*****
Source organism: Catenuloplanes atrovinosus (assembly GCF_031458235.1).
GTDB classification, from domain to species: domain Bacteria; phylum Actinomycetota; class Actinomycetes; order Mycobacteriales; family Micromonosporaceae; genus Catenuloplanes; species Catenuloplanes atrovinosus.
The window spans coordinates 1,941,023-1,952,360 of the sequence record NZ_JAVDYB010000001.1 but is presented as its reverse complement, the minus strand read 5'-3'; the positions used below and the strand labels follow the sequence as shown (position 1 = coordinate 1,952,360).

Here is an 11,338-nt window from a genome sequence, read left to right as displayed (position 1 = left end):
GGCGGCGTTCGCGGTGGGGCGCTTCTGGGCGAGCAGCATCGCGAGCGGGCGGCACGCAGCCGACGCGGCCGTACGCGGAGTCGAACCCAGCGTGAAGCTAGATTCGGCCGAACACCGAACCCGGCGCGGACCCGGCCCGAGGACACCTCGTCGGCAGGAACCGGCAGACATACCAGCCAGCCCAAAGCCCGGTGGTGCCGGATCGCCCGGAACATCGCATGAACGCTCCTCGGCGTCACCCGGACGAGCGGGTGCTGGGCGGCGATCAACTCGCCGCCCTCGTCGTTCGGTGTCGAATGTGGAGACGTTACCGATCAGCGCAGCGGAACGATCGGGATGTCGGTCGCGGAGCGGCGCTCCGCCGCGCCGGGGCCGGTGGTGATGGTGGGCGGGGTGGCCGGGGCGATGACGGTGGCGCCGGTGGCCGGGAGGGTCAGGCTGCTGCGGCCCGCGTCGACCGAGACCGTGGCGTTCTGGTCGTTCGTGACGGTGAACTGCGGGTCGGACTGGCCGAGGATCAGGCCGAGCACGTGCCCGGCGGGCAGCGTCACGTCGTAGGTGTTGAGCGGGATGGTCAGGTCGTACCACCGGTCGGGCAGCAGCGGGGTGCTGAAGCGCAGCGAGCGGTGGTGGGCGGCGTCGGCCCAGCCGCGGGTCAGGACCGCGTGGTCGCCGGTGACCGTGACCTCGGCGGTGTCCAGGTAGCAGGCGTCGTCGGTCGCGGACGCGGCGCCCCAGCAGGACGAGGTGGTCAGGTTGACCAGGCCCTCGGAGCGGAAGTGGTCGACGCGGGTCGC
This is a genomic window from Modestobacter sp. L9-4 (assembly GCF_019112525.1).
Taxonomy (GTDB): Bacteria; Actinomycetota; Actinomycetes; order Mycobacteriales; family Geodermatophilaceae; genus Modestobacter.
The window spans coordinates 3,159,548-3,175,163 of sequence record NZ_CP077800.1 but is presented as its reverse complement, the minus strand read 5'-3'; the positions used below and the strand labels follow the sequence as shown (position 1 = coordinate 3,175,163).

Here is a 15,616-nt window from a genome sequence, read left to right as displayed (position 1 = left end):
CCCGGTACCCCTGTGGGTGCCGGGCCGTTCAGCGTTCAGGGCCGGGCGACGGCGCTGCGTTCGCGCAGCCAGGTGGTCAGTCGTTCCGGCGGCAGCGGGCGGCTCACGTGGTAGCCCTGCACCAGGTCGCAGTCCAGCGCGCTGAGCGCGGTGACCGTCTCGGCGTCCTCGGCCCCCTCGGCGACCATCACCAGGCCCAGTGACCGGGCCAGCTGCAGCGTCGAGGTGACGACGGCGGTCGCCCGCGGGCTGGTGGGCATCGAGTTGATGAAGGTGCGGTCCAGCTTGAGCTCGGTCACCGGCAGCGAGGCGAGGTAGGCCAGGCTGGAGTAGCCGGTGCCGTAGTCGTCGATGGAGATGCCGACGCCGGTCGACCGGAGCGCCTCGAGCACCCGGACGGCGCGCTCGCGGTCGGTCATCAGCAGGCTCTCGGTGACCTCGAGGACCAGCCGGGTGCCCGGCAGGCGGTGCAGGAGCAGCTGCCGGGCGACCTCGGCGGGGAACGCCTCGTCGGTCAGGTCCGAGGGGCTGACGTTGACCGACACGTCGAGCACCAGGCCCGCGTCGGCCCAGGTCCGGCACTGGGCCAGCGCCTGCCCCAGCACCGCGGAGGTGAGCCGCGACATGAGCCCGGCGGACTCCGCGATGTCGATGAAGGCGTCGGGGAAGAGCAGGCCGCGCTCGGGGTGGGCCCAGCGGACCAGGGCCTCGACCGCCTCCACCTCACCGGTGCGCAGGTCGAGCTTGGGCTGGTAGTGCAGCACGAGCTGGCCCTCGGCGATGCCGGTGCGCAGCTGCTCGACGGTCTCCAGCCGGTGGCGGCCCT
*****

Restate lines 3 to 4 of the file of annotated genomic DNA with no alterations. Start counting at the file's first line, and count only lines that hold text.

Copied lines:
The window spans coordinates 1,941,023-1,952,360 of the sequence record NZ_JAVDYB010000001.1 but is presented as its reverse complement, the minus strand read 5'-3'; the positions used below and the strand labels follow the sequence as shown (position 1 = coordinate 1,952,360).

Here is an 11,338-nt window from a genome sequence, read left to right as displayed (position 1 = left end):